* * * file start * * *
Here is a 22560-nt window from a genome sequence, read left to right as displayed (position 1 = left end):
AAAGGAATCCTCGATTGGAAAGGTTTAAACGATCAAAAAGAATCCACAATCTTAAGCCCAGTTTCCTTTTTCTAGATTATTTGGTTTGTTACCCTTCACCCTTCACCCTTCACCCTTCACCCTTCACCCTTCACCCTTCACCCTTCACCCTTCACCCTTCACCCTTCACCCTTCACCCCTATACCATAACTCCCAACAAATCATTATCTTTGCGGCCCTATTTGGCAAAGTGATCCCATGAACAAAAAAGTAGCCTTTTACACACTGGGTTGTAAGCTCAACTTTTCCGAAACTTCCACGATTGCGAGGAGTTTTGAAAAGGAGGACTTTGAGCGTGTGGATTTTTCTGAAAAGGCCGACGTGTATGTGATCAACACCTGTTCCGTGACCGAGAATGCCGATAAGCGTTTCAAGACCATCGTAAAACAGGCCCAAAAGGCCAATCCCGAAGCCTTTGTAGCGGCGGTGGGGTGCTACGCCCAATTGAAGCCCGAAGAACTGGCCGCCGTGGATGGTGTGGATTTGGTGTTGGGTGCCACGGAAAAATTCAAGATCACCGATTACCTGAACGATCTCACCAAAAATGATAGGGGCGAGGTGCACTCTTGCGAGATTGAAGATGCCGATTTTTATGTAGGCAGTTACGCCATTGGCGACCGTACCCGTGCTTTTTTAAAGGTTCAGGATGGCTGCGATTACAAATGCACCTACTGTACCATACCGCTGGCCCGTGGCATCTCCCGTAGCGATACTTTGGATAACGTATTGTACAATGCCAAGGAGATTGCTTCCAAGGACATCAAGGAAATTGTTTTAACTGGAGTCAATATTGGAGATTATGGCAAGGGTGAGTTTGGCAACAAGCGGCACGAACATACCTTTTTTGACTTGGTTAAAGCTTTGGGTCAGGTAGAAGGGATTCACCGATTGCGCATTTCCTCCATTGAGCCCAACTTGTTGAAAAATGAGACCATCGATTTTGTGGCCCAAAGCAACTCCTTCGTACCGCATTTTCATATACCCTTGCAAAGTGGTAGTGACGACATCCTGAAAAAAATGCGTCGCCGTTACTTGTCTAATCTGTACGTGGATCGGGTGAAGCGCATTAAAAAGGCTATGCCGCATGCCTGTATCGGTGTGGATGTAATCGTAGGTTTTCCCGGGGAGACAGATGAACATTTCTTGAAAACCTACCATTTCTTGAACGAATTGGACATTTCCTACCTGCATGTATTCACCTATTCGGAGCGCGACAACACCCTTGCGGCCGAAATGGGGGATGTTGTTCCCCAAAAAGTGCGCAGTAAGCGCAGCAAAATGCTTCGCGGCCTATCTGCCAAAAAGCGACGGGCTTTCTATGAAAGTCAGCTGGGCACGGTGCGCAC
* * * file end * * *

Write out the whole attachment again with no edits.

Here is a 22560-nt window from a genome sequence, read left to right as displayed (position 1 = left end):
AAAGGAATCCTCGATTGGAAAGGTTTAAACGATCAAAAAGAATCCACAATCTTAAGCCCAGTTTCCTTTTTCTAGATTATTTGGTTTGTTACCCTTCACCCTTCACCCTTCACCCTTCACCCTTCACCCTTCACCCTTCACCCTTCACCCTTCACCCTTCACCCTTCACCCTTCACCCCTATACCATAACTCCCAACAAATCATTATCTTTGCGGCCCTATTTGGCAAAGTGATCCCATGAACAAAAAAGTAGCCTTTTACACACTGGGTTGTAAGCTCAACTTTTCCGAAACTTCCACGATTGCGAGGAGTTTTGAAAAGGAGGACTTTGAGCGTGTGGATTTTTCTGAAAAGGCCGACGTGTATGTGATCAACACCTGTTCCGTGACCGAGAATGCCGATAAGCGTTTCAAGACCATCGTAAAACAGGCCCAAAAGGCCAATCCCGAAGCCTTTGTAGCGGCGGTGGGGTGCTACGCCCAATTGAAGCCCGAAGAACTGGCCGCCGTGGATGGTGTGGATTTGGTGTTGGGTGCCACGGAAAAATTCAAGATCACCGATTACCTGAACGATCTCACCAAAAATGATAGGGGCGAGGTGCACTCTTGCGAGATTGAAGATGCCGATTTTTATGTAGGCAGTTACGCCATTGGCGACCGTACCCGTGCTTTTTTAAAGGTTCAGGATGGCTGCGATTACAAATGCACCTACTGTACCATACCGCTGGCCCGTGGCATCTCCCGTAGCGATACTTTGGATAACGTATTGTACAATGCCAAGGAGATTGCTTCCAAGGACATCAAGGAAATTGTTTTAACTGGAGTCAATATTGGAGATTATGGCAAGGGTGAGTTTGGCAACAAGCGGCACGAACATACCTTTTTTGACTTGGTTAAAGCTTTGGGTCAGGTAGAAGGGATTCACCGATTGCGCATTTCCTCCATTGAGCCCAACTTGTTGAAAAATGAGACCATCGATTTTGTGGCCCAAAGCAACTCCTTCGTACCGCATTTTCATATACCCTTGCAAAGTGGTAGTGACGACATCCTGAAAAAAATGCGTCGCCGTTACTTGTCTAATCTGTACGTGGATCGGGTGAAGCGCATTAAAAAGGCTATGCCGCATGCCTGTATCGGTGTGGATGTAATCGTAGGTTTTCCCGGGGAGACAGATGAACATTTCTTGAAAACCTACCATTTCTTGAACGAATTGGACATTTCCTACCTGCATGTATTCACCTATTCGGAGCGCGACAACACCCTTGCGGCCGAAATGGGGGATGTTGTTCCCCAAAAAGTGCGCAGTAAGCGCAGCAAAATGCTTCGCGGCCTATCTGCCAAAAAGCGACGGGCTTTCTATGAAAGTCAGCTGGGCACGGTGCGCAC